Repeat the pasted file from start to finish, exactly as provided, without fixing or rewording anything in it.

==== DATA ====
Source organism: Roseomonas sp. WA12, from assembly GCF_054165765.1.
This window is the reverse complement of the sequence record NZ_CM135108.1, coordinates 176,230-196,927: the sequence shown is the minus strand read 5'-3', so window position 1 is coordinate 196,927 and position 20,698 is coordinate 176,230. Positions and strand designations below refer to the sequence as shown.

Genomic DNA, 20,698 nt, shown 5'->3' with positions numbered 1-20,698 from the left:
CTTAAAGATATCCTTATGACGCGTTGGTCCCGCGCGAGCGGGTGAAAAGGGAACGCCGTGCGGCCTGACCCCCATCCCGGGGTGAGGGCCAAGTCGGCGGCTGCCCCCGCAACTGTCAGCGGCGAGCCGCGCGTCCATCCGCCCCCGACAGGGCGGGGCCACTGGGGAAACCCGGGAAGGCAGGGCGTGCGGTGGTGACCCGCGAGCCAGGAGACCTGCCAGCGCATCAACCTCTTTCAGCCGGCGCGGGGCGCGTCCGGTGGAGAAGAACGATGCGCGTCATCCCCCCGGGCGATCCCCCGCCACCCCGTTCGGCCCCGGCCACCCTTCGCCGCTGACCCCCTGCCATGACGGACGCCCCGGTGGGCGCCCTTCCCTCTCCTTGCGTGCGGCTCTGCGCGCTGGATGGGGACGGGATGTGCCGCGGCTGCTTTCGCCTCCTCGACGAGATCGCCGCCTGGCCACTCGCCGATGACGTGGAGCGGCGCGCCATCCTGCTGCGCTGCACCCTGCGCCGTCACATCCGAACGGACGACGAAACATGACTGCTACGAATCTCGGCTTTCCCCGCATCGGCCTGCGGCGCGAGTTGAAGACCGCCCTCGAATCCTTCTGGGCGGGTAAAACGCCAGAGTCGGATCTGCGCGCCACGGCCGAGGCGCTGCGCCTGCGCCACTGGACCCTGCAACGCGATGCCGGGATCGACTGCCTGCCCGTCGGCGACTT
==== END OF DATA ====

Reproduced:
Source organism: Roseomonas sp. WA12, from assembly GCF_054165765.1.
This window is the reverse complement of the sequence record NZ_CM135108.1, coordinates 176,230-196,927: the sequence shown is the minus strand read 5'-3', so window position 1 is coordinate 196,927 and position 20,698 is coordinate 176,230. Positions and strand designations below refer to the sequence as shown.

Genomic DNA, 20,698 nt, shown 5'->3' with positions numbered 1-20,698 from the left:
CTTAAAGATATCCTTATGACGCGTTGGTCCCGCGCGAGCGGGTGAAAAGGGAACGCCGTGCGGCCTGACCCCCATCCCGGGGTGAGGGCCAAGTCGGCGGCTGCCCCCGCAACTGTCAGCGGCGAGCCGCGCGTCCATCCGCCCCCGACAGGGCGGGGCCACTGGGGAAACCCGGGAAGGCAGGGCGTGCGGTGGTGACCCGCGAGCCAGGAGACCTGCCAGCGCATCAACCTCTTTCAGCCGGCGCGGGGCGCGTCCGGTGGAGAAGAACGATGCGCGTCATCCCCCCGGGCGATCCCCCGCCACCCCGTTCGGCCCCGGCCACCCTTCGCCGCTGACCCCCTGCCATGACGGACGCCCCGGTGGGCGCCCTTCCCTCTCCTTGCGTGCGGCTCTGCGCGCTGGATGGGGACGGGATGTGCCGCGGCTGCTTTCGCCTCCTCGACGAGATCGCCGCCTGGCCACTCGCCGATGACGTGGAGCGGCGCGCCATCCTGCTGCGCTGCACCCTGCGCCGTCACATCCGAACGGACGACGAAACATGACTGCTACGAATCTCGGCTTTCCCCGCATCGGCCTGCGGCGCGAGTTGAAGACCGCCCTCGAATCCTTCTGGGCGGGTAAAACGCCAGAGTCGGATCTGCGCGCCACGGCCGAGGCGCTGCGCCTGCGCCACTGGACCCTGCAACGCGATGCCGGGATCGACTGCCTGCCCGTCGGCGACTT